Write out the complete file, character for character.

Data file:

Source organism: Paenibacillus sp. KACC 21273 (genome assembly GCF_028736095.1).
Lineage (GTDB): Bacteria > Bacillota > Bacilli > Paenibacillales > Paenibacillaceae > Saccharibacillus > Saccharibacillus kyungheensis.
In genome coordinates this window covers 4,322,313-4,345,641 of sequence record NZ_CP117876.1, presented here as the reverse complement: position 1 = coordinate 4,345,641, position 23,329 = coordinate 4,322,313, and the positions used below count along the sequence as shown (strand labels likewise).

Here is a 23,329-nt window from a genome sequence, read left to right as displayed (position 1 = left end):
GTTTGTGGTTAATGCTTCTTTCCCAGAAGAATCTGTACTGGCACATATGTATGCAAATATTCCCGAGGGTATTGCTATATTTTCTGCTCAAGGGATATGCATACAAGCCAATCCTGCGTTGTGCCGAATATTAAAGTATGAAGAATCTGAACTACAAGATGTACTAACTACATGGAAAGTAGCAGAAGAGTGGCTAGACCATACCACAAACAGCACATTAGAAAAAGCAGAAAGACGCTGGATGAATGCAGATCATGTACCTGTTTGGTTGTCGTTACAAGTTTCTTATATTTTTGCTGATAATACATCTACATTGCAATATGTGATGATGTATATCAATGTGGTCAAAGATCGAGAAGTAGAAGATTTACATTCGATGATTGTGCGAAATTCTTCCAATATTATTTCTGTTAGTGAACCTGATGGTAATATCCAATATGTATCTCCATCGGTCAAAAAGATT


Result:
Source organism: Paenibacillus sp. KACC 21273 (genome assembly GCF_028736095.1).
Lineage (GTDB): Bacteria > Bacillota > Bacilli > Paenibacillales > Paenibacillaceae > Saccharibacillus > Saccharibacillus kyungheensis.
In genome coordinates this window covers 4,322,313-4,345,641 of sequence record NZ_CP117876.1, presented here as the reverse complement: position 1 = coordinate 4,345,641, position 23,329 = coordinate 4,322,313, and the positions used below count along the sequence as shown (strand labels likewise).

Here is a 23,329-nt window from a genome sequence, read left to right as displayed (position 1 = left end):
GTTTGTGGTTAATGCTTCTTTCCCAGAAGAATCTGTACTGGCACATATGTATGCAAATATTCCCGAGGGTATTGCTATATTTTCTGCTCAAGGGATATGCATACAAGCCAATCCTGCGTTGTGCCGAATATTAAAGTATGAAGAATCTGAACTACAAGATGTACTAACTACATGGAAAGTAGCAGAAGAGTGGCTAGACCATACCACAAACAGCACATTAGAAAAAGCAGAAAGACGCTGGATGAATGCAGATCATGTACCTGTTTGGTTGTCGTTACAAGTTTCTTATATTTTTGCTGATAATACATCTACATTGCAATATGTGATGATGTATATCAATGTGGTCAAAGATCGAGAAGTAGAAGATTTACATTCGATGATTGTGCGAAATTCTTCCAATATTATTTCTGTTAGTGAACCTGATGGTAATATCCAATATGTATCTCCATCGGTCAAAAAGATT